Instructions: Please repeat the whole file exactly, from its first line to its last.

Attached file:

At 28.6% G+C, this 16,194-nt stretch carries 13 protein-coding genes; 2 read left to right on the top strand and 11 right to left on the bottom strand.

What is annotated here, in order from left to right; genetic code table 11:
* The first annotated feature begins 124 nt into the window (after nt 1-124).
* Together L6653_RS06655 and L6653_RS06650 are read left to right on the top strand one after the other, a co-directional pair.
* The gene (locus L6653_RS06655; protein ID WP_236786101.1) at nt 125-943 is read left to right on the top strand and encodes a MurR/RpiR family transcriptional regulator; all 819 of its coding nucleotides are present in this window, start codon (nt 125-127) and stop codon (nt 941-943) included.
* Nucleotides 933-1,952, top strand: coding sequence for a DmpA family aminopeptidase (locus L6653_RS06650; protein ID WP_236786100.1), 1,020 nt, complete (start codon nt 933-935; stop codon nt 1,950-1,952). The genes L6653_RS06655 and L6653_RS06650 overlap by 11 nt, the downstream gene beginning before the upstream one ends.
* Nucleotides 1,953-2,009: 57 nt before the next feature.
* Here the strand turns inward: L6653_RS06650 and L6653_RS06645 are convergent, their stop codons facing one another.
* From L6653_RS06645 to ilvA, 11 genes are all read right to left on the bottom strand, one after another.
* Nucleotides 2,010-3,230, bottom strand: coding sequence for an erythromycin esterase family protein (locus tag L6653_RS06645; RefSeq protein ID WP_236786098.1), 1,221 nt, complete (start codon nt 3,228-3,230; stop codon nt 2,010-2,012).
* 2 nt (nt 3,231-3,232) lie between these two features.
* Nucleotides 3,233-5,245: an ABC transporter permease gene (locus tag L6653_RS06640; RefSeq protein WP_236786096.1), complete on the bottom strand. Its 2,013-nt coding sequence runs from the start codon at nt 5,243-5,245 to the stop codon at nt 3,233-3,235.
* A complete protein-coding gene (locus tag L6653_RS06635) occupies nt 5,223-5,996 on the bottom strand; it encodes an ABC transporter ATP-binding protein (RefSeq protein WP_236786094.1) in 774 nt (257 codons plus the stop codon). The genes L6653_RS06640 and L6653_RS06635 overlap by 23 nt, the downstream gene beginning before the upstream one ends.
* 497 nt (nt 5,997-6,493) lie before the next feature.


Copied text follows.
At 28.6% G+C, this 16,194-nt stretch carries 13 protein-coding genes; 2 read left to right on the top strand and 11 right to left on the bottom strand.

What is annotated here, in order from left to right; genetic code table 11:
* The first annotated feature begins 124 nt into the window (after nt 1-124).
* Together L6653_RS06655 and L6653_RS06650 are read left to right on the top strand one after the other, a co-directional pair.
* The gene (locus L6653_RS06655; protein ID WP_236786101.1) at nt 125-943 is read left to right on the top strand and encodes a MurR/RpiR family transcriptional regulator; all 819 of its coding nucleotides are present in this window, start codon (nt 125-127) and stop codon (nt 941-943) included.
* Nucleotides 933-1,952, top strand: coding sequence for a DmpA family aminopeptidase (locus L6653_RS06650; protein ID WP_236786100.1), 1,020 nt, complete (start codon nt 933-935; stop codon nt 1,950-1,952). The genes L6653_RS06655 and L6653_RS06650 overlap by 11 nt, the downstream gene beginning before the upstream one ends.
* Nucleotides 1,953-2,009: 57 nt before the next feature.
* Here the strand turns inward: L6653_RS06650 and L6653_RS06645 are convergent, their stop codons facing one another.
* From L6653_RS06645 to ilvA, 11 genes are all read right to left on the bottom strand, one after another.
* Nucleotides 2,010-3,230, bottom strand: coding sequence for an erythromycin esterase family protein (locus tag L6653_RS06645; RefSeq protein ID WP_236786098.1), 1,221 nt, complete (start codon nt 3,228-3,230; stop codon nt 2,010-2,012).
* 2 nt (nt 3,231-3,232) lie between these two features.
* Nucleotides 3,233-5,245: an ABC transporter permease gene (locus tag L6653_RS06640; RefSeq protein WP_236786096.1), complete on the bottom strand. Its 2,013-nt coding sequence runs from the start codon at nt 5,243-5,245 to the stop codon at nt 3,233-3,235.
* A complete protein-coding gene (locus tag L6653_RS06635) occupies nt 5,223-5,996 on the bottom strand; it encodes an ABC transporter ATP-binding protein (RefSeq protein WP_236786094.1) in 774 nt (257 codons plus the stop codon). The genes L6653_RS06640 and L6653_RS06635 overlap by 23 nt, the downstream gene beginning before the upstream one ends.
* 497 nt (nt 5,997-6,493) lie before the next feature.